Help Identify what is getting my pullets...

Discussion in 'Predators and Pests' started by queenspromise, Jan 10, 2013.

  1. queenspromise

    queenspromise New Egg

    Jan 2, 2013
    I had 70, 4 month old pullets that have a large coop they are lock in at night, and then a large outside enclosure that is board and wire and about 4 1/2 feet in height. I let them out early morning at about 6 am and it is still dark, and then I lock them in at night around 6 30p, and it is dark then!

    Day 1 - found 2 bodies along the far side of the fence but inside the enclosure. It looks like the first one was killed and eaten on the same spot. Head and neck had little to no trauma, split from the chest to the pelvis wide open with mostly everything looks like it had been eaten. If you flip the bird chest down, from the back it looked like it was perfectly fine. Minimal feather plucked. Couldn't find scratches or bite marks on the body, little to no blood, didn't look mauled

    #2 body- looks like it had been killed near #1 but then moved closer to the coop... the head had no trauma. The neck to the chest had been ripped open but looks like nothing was eaten or very minimal. Also didn't look mauled, minimal feathers missing, no blood couldn't find teeth marks or scratches on the body.

    Couldn't find any footprints and no hair left behind from crawling over the fence or digging underneath the wire...

    I kept everybody in and set a trap for 3 days... nothing

    Week later.... found another pullet dead... same spot as the last 2, but this time perfectly plucked... Every feather gone except on the farthest part of the wing tips... All in a pretty neat pile. Head look normal, but then literally the bird was stripped down to just the bone.. You could have used it in a science class to explain skeletal componets of a chicken.. Nothing broken, it was creepy... If it was close to Halloween I would thought it was a sick cruel prank... The head was left, and then then feather wing tips and the feet. Everything else was cleanly picked off to show the perfect gleaming bones... WEIRD! The bones were not chewed, and I could not find any marks.. I would have said whatever this is had used a scapel, blade and gloves!

    Set the trap again, and kept the girls in... nothing..

    Been 2 weeks of quiet and struck again last night.... same side of the coop as the other but now you can see it struck close to the fence as per usual but then dragged or did its final kill very close to the coop. This time feather everywhere, amd messy. The head was fine as usual, and the neck was ok too. Very little blood, but this time the pelvis was split open and entrails out in the mess of feathers not leg where the drumstick is...for lack of better explaination had the flesh torn right off so the joint was easily exposed, and then flesh from the drumstick on that side also tore over the back of the bird to the other side of the leg... but that part was left along. Other than that the upper part of the bird remain untouched...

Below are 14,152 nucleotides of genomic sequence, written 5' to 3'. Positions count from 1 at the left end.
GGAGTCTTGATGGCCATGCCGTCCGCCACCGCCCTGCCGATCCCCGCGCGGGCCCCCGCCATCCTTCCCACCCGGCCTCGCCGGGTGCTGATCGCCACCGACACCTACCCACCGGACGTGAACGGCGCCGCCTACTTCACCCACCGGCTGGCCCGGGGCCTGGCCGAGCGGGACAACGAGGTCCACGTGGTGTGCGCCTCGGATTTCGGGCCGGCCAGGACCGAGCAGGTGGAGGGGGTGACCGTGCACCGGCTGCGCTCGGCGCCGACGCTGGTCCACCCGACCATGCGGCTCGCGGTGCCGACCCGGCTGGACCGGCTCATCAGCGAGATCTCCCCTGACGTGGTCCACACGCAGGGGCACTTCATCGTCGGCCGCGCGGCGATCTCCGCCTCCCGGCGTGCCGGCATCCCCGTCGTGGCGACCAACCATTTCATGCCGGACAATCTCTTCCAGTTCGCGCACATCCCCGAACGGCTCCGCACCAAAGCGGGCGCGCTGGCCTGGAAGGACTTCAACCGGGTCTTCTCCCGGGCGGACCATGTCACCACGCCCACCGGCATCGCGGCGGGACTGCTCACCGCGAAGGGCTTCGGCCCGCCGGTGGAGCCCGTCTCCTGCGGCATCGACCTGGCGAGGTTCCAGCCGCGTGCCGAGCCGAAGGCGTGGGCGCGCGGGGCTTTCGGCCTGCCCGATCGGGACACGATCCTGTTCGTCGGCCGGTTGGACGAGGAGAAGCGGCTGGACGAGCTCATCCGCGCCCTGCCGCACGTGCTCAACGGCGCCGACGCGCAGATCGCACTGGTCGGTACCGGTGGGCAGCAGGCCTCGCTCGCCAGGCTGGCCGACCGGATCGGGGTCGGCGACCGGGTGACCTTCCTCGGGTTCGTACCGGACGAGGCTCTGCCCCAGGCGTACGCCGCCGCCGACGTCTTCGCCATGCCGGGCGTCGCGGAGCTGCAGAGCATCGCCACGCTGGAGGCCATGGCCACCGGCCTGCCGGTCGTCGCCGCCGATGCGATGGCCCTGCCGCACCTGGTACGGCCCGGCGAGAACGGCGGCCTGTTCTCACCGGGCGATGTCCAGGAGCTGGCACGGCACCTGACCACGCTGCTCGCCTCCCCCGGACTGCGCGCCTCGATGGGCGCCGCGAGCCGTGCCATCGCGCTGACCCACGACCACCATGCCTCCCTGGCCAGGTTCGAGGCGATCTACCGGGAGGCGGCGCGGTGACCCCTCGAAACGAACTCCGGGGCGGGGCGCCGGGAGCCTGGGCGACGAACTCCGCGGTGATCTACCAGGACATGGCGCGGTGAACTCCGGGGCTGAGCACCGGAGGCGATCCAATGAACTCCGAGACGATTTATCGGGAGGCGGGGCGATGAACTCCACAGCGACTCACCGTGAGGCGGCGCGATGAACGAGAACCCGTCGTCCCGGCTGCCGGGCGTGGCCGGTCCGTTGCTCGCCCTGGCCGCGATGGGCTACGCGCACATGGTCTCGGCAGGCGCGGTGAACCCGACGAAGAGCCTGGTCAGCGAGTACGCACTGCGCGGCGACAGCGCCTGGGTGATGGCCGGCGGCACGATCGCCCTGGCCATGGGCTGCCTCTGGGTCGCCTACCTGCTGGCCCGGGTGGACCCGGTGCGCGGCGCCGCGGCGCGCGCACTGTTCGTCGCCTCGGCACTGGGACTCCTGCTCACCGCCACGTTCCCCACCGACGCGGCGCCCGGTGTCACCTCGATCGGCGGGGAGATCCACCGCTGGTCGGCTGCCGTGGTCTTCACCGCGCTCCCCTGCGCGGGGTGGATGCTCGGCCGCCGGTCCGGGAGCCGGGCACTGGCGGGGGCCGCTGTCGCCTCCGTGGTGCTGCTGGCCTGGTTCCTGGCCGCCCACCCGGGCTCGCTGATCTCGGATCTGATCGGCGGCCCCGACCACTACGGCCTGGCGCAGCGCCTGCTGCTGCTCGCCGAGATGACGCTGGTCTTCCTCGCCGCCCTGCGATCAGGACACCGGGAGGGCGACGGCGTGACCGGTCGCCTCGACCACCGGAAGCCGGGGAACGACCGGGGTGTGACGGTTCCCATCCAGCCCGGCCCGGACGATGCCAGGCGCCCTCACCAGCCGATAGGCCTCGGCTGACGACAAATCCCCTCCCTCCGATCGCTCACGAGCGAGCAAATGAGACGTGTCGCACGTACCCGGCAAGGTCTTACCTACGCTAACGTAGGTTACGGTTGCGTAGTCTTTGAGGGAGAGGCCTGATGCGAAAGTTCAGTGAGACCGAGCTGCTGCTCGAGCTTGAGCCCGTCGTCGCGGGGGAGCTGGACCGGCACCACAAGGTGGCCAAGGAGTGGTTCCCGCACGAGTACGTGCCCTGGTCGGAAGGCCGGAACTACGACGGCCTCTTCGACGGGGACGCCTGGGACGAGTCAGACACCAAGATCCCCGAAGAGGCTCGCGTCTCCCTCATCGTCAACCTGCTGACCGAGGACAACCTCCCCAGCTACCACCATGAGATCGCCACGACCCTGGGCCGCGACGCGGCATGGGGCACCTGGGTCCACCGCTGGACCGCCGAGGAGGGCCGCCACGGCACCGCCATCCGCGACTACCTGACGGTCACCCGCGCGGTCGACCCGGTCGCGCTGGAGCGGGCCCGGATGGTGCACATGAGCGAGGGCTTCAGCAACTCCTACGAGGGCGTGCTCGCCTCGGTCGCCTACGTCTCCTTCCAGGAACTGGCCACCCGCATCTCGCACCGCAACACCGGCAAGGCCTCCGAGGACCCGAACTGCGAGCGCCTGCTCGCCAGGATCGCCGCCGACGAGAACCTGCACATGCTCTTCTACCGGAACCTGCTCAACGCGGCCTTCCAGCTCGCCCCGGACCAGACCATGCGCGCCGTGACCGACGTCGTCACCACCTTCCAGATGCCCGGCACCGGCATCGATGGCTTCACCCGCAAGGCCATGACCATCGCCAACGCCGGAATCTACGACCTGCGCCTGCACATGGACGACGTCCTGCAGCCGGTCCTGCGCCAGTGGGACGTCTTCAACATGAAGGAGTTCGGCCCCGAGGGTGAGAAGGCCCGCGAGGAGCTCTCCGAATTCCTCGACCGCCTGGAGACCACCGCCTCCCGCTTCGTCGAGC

I was going to post pictures but this last kill is pretty graphic...
    - I do not know when this happens....
    - it has never gone inside the open coop as far as I know, nor takes the body out
    - I can never find any bites/wounds/scratches on the body
    - no prints or fur left behind

    I also have turkeys and ducks that wander around that area, and they have never been struck as of yet...

    I have eagles, hawks all birds of prey in the area... we were thinking raccoon... and we know they are around as well... Basically we have all predators.. We did put up a huge decoy owl in cause it was hawks or eagles... but obviously that is not working!!

  2. BethChick78

    BethChick78 Out Of The Brooder

    The only thing I could suggest is setting up a few trail cams if you have them. Good luck!
  3. Hollow Point

    Hollow Point Chillin' With My Peeps

    Dec 28, 2012
    SW Louisiana
    Probably a hawk or owl?
  4. Kimmi500

    Kimmi500 Chillin' With My Peeps

    Apr 3, 2012
    Fredericksburg, VA
    The damage described sounds very familiar to me. We had the same thing happen. I lost 11 12 week old RIR chicks one night. I set up a game cam. The culprit was a great horned owl. She landed on the ground and pulled the chicks through the wire. She only ate the abdomen area of each chick. It was a mess to clean up. I keep everything wrapped in the hardware wire now. So my guess is you have an owl. So sorry for your loss :(
  5. chickengeorgeto

    chickengeorgeto Overrun With Chickens

    1. Almost all Birds of Prey pluck or discard any feathers in the way before they feed. In fact the prey is usually still alive when feather plucking and feeding begins. Therefore pullet no.2 was likely attacked away from the coop and struggled in the grip of the BoP, spreading feathers from the area where she was caught and the BoP began feeding, to the place where she finally expired.

    2. There is more flesh that is easily stripped off on the underside of a pullet than on the top side. At this time of year Hawks are in full winter migration mode and areas without deep snow cover are blessed with more mated pairs of hawks than at any other time of the year.

    3. A pair of hawks will hunt together and feed off the same kill as long as they are not interfered with. The male hawks that are not mated by now are desperately trying to attract a female and this involves feeding behavior on the part of the male hawk.

    4. Feeding behavior is designed to impress the female hawk with the male's hunting powers. Think of it as a guy taking his girl friend out on a diner date. Pullet no. one was the main course and pullet no. 2 desert.

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